Games are structured contexts where players have clear objectives, with victory as the end goal. In a game, players must solve problems, overcome challenges and face opponents (real or game characters) but always respecting a clearly-defined set of rules. Failure to follow these rules implies a punishment or penalty. Games can involve one player acting alone, two or more players acting cooperatively, or players or teams of players competing between themselves.
Computer games are played through a computer, on a standalone or networked form. Games are highly interactive products that keep the player in a state of focused motivation, or “flow” as defined by Csikszentmihalyi. The player is always on the edge of his/her abilities, with the permanent feeling that he/she is about to reach the goal, about to go to the next level.
This motivates the player to try, to give his/her best and to evolve. Serious Games are not designed for the sole purpose of entertainment but rather with training, educational, marketing or awareness raising objectives. These games are designed with the main goal of creating a skill development context for the player while retaining the same focused motivation context of “fun” games.
The player must perform tasks, analyze processes and draw conclusions in order to increase his/her productivity and knowledge in the framework of the game positive and negative feedback, sometimes representing risks or a series of events that, in real life, would be negative or even fatal. This type of games is used in numerous areas like engineering, health, education, defense, military, emergency management, and scientific exploration, among many others.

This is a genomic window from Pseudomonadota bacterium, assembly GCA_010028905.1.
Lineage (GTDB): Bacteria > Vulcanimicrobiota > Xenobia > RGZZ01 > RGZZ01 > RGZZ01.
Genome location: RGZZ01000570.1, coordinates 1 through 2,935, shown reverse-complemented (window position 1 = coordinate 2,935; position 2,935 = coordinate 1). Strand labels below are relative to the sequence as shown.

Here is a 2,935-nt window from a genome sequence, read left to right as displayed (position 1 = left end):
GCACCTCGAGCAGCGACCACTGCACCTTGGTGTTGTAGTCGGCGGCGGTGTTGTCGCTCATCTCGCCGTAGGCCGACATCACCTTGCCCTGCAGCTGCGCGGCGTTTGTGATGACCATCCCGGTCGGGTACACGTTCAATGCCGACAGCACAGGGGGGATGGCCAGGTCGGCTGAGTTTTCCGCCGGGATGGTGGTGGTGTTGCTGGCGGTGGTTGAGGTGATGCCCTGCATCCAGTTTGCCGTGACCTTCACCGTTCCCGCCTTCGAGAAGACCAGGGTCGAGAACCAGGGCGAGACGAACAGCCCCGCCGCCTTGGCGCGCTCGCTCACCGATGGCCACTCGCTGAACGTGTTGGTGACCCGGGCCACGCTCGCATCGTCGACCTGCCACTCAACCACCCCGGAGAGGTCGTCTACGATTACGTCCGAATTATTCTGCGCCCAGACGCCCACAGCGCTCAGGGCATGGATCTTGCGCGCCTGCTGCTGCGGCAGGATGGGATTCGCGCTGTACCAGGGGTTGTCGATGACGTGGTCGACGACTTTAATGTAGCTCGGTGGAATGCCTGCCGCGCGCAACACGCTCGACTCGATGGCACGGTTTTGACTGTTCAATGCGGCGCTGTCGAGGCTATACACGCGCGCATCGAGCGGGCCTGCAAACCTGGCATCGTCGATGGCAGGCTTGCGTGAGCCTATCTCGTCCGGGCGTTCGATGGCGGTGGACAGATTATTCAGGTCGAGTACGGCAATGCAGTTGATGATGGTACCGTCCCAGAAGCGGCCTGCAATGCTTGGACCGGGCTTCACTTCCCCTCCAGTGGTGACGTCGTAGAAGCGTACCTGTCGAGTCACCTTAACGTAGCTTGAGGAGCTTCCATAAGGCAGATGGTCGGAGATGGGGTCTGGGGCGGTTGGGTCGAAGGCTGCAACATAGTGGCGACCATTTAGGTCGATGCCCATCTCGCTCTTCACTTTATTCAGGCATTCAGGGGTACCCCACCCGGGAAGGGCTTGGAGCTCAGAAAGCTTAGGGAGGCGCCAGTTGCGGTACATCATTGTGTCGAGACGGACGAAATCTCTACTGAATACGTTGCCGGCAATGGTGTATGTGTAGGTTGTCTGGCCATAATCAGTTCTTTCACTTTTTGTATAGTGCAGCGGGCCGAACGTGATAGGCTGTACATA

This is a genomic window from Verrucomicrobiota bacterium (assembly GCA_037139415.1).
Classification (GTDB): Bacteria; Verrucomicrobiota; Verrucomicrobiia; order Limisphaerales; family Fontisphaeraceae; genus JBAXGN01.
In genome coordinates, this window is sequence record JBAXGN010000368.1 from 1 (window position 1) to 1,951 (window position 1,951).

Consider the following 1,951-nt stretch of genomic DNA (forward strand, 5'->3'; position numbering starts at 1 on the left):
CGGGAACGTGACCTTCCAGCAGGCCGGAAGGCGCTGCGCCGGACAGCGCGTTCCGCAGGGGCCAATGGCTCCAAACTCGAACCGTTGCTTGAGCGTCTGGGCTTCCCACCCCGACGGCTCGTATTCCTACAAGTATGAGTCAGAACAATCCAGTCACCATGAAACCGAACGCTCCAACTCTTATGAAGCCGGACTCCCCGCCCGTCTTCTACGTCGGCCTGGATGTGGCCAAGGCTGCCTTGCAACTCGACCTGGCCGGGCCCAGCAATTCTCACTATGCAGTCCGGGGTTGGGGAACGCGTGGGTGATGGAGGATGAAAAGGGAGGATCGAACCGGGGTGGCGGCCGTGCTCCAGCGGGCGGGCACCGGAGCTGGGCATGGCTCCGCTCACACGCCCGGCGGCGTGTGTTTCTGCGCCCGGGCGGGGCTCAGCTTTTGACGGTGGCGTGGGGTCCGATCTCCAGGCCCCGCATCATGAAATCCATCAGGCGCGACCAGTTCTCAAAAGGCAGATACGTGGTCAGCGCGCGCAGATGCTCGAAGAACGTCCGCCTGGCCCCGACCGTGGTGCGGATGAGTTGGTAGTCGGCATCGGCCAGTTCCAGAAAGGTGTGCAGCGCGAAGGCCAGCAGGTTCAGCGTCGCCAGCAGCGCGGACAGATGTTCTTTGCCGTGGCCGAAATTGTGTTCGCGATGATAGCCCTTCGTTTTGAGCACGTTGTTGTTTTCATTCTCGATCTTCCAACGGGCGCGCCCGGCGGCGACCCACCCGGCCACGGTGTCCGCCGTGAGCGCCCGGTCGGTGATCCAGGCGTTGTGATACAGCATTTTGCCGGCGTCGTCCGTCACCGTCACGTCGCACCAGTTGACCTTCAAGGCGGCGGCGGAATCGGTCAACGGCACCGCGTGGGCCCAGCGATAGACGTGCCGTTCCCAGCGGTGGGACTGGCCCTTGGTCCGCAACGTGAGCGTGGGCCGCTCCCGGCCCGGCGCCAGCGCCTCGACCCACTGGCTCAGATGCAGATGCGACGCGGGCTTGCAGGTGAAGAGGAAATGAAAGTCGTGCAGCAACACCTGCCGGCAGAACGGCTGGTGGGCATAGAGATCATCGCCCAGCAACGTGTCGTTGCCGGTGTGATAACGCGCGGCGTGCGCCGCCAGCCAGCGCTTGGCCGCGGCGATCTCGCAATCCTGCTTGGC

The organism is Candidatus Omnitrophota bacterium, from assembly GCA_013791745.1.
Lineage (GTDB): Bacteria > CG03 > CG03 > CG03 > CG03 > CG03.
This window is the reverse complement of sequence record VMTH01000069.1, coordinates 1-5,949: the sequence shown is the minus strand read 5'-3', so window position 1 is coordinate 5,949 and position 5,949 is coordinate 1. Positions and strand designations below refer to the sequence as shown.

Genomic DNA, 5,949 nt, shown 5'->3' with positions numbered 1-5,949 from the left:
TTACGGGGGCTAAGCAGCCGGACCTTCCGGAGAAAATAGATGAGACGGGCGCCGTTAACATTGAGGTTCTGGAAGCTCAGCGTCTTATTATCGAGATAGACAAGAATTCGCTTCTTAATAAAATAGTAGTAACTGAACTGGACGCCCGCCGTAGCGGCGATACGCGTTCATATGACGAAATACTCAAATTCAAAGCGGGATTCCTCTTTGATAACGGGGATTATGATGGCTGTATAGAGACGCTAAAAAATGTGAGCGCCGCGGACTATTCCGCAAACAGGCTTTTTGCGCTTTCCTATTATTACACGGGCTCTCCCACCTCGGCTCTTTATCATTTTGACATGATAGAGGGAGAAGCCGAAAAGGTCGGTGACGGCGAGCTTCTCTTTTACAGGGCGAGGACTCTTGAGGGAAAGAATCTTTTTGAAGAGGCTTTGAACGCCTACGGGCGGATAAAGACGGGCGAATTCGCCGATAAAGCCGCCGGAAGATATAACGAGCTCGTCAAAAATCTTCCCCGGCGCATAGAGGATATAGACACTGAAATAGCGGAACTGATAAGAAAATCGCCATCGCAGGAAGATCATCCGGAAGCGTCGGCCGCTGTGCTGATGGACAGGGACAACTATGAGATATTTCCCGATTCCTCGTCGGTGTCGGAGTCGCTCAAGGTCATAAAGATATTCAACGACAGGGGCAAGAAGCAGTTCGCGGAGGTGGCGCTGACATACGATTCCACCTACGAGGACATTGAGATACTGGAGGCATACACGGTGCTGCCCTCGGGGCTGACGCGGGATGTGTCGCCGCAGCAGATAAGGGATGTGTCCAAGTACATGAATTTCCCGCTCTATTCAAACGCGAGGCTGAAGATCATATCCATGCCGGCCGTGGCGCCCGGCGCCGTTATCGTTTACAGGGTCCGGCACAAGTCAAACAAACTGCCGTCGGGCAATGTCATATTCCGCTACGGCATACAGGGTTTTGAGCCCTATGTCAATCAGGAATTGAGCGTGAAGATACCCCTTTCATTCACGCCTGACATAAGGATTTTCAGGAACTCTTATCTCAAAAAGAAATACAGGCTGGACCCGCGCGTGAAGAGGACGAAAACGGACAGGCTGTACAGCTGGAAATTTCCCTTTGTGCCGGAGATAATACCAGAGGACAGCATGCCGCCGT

Topics to be addressed by the journal include but are not limited to:
ProQuest Central Student (ProQuest)
Thomas is a lecturer at the Department of Computer and Systems Sciences, Stockholm University, Sweden. His research concerns inclusive designs of games, which he has contributed to for almost two decades. Thomas teaches inclusive game design and user experience evaluation in games. His first 3D game received the “Innovation in Audio Award” at the Independent Games Festival, USA in 2003. He started the IGDA Game Accessibility SIG, is vice-chair of IFIP Entertainment Computing: TC 14.9 Game Accessibility and has contributed to Game Accessibility Guidelines.
IFIP - (UNESCO) Danish Representative (International Federation for Information Processing).
EUREKA 1999 award for Applied Multimedia
Vanførefonden 2006 Danish Research prize
European Alliance for Innovation (EAI) Fellow 2019
Acknowledged as a “great artist”, third culture thinker,“ a world pioneer in digital media and its use with the disabled community”, he is recognised as an ambassador for exploring the potentials of serious games and creative expression (music and more) across disciplines targeting societal impact. Brooks founded, realized (funded), and led the SensoramaLab in becoming probably the leading VR and Human Behavior lab complex in Scandinavia focused on his concept Human Afferent Efferent Neural Feedback Loop Closure via Virtual Interactive Space (VIS) from 1999. Activities include as a global keynote speaker at numerous events; steering person under European Alliance for Innovation of the Arts and Technology (ArtsIT) Interactivity & Game Creation international conference – see ArtsIT.org. Brooks is EU expert examiner, rapporteur, and panel reviewer of funded projects; reviewer for the Council for the Humanities of the Netherlands Organization for Scientific Research (NWO), e-health innovations by SMEs, and The Economic and Social Research Council (ESRC), UK. His over five decades of self-funded research (SoundScapes) has been responsible for national (DK) and international (EU) €- multimillion funded projects. It has also resulted in patents, creative industry start-up and commercial products. Since his first exhibition at the Institute of Contemporary Arts (ICA) London in 1978, Brooks’ work has been presented at major events including at two Olympic/Paralympic Games Cultural Events (USA 1996 and Australia 2000); European City of Culture (1996 and 2000); The Danish NeWave festival in New York, USA (1999); Roskilde Music festival 2000; as well as exhibitions at numerous leading Museum of Modern Art exhibitions (e.g. in Denmark 1998/9 at Arken; Trapholt, Kolding; Louisiana, Esbjerg, and many more since).